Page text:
Maybe it is an unintended consequence of Brexit. Maybe it was just the weather. But the fact is that in this summer’s transfer window not only was more money spent by Premier League clubs but more money was spent in England than ever before. The question many fans will now be asking is where that money goes next.
According to research by the consultants Deloitte, Premier League clubs spent £1,165,000,000 in the transfer window that closed on Wednesday night, with fees ranging from the £89m Manchester United paid for Paul Pogba to the £1m Sunderland paid paid it for Donald Love. £445m of that total was spent on players from English clubs, roughly a 50% rise on last season. Further to that, spending on players in the Football League practically doubled, to a record £140m.
The reasons for the rise in spending are not difficult to ascertain, with the advent of the new £5bn TV deal the primary culprit. “As has been the case for a number of years now, the increase in broadcast revenue is the principal driver of this spending power,” said Dan Jones, partner in the sports business group at Deloitte.
“The increase in the value of these deals and the comparatively equal revenue distribution of these by the Premier League have again allowed clubs throughout the division to invest significantly in this summer’s market.”
For those concerned about the health of the domestic game the key question is what will happen to any newfound riches. According to Deloitte, the answer is simple: more players. “Membership of the Premier League has never been as lucrative as it is today and as such we have seen this have knock-on effects in terms of the spending in the Championship,” says Jones. “This summer saw a record £215m gross spend by Championship clubs, more than twice the previous record, driven by the investment of recently relegated clubs seeking an immediate return to the Premier League as well as by that of ambitious Championship clubs seeking entry to the world’s richest football league.”
These are unprecedented sums for the English football pyramid, although much of the spending is condensed at the top of the Championship. Aston Villa, Newcastle United and Norwich between them, the three clubs relegated from the Premier League in May, spent roughly £117m on new players, more than half the gross total in the Championship. Further to that the sale of four Newcastle players – Giorginio Wijnaldum, Moussa Sissoko, Andros Townsend and Daryl Janmaat – accounted almost entirely for the growth in transfer fees received by Football League clubs from their Premier League counterparts.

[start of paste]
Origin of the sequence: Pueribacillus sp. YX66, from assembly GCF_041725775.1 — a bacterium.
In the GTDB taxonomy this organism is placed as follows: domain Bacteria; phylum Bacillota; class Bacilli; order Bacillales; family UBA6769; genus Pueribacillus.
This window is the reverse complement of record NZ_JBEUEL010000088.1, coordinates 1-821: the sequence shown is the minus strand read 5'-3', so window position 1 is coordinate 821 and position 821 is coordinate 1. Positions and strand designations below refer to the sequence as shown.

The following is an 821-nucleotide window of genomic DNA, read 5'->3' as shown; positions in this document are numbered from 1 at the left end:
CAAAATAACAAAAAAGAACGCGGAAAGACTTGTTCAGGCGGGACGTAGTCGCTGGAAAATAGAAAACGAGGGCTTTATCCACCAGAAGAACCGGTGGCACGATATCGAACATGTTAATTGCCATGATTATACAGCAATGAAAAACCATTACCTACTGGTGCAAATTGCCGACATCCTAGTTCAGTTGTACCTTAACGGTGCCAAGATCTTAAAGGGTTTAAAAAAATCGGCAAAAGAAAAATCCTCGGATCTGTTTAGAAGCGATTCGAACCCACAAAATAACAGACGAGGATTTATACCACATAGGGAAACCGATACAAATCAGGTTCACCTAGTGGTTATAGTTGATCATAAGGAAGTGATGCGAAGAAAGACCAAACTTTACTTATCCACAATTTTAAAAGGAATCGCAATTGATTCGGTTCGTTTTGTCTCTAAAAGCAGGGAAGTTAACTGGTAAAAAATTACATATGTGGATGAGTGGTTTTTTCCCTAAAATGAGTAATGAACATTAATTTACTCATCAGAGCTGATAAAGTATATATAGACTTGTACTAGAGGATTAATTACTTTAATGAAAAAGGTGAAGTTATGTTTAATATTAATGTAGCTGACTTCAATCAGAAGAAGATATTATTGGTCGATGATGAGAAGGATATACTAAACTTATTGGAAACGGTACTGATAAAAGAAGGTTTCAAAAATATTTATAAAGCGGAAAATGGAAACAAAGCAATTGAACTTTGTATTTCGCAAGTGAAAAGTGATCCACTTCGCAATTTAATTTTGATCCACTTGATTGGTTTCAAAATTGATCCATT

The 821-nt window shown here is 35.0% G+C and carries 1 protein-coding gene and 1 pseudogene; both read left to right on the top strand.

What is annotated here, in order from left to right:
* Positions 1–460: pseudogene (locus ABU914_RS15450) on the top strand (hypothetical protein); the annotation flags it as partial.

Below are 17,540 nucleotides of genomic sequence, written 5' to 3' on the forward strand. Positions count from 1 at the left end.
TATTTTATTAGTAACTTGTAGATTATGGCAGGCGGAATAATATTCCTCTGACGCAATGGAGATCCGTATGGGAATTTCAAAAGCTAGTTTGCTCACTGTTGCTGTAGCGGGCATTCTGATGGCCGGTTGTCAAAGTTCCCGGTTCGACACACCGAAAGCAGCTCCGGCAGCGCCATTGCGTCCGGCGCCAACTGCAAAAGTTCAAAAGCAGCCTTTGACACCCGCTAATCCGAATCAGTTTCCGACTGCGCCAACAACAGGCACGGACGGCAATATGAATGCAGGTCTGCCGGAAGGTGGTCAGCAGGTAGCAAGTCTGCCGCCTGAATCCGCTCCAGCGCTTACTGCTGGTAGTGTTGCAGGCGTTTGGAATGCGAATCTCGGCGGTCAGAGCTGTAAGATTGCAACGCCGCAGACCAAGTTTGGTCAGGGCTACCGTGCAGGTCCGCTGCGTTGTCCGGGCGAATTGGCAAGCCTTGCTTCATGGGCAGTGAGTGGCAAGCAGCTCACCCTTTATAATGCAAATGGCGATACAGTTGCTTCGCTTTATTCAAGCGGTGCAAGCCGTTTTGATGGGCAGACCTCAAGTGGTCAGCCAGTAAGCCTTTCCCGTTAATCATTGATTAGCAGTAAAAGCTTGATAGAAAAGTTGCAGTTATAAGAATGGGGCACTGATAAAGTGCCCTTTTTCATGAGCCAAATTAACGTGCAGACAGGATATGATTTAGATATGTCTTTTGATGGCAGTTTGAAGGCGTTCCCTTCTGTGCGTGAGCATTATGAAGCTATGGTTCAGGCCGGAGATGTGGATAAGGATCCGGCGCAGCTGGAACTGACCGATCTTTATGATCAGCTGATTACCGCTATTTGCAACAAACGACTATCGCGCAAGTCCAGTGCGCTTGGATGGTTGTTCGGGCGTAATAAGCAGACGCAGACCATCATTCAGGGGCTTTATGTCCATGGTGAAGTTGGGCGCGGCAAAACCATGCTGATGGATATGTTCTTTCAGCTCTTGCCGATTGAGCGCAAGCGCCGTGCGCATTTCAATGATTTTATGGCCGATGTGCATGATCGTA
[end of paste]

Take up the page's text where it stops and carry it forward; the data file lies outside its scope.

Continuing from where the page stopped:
“There are vast sums coming into the game and we want to see that shared more equitably throughout the footballing pyramid, right down to grassroots level,” Liam Thompson, a spokesperson for the Football Supporters’ Federation, said.
“Concerted efforts from fans over the last few years have shown that clubs can do more with the money coming into the game. For example, Stoke City have continued to keep season ticket prices low as well as providing free coach travel to away games. A number of other clubs in the Premier League and Football League have frozen or reduced prices. This helps ensure live football is not out of reach of fans. The £30 [Premier] league-wide cap on away ticket prices is a significant victory for football supporters but we urge football fans to remain vigilant and continue to ask their clubs what they’re doing for their supporters.”
The £30 rule does not apply in the Championship and fans of relegated sides are finding they can pay more for away travel in the second tier than in the Premier League. John Williams is an academic at Leicester University who specialises in the social impact of the national game. He suggests clubs could focus on this issue to bring in more support.
“The fear, with Championship clubs in particular, is that they will spend whatever money they get to try and get into the Premier League, that’s the danger,” he said. “The riches are so great, they’ll spend the money on players, wages and whatever else they believe necessary to produce that dividend.
“But there are a few other places the money could go though. Firstly, clubs could spend it on the women’s game. This would firstly stimulate local support locally, but it would also show that clubs are working for the public good and for inclusion. It would also be a good investment as the women’s game is growing and is no longer sniffed at by big clubs.
“It would also make sense to work hard on young supporters,” he says. “We know that the temptation is for young supporters to identify with much larger clubs, to wear their stuff locally. Anything a smaller club can do to reduce the price of their own goods is a good thing. Reduce the price of kits, reduce the price of tickets, see how far you can push it down, make it real.”
One final tweak that could be made, Williams says, is one adopted by the Premier League champions. “Maybe do the thing that seems to have proven surprisingly popular here in Leicester. The owners chose a couple of games and gave any supporter who came to the match a free donut or soft drink. When my students have interviewed fans since, they don’t see it as a crass stunt but as a sign that the owners care. Why not choose a couple of matches and show that we care and you’ll get something that you like too? Why not spread the love?”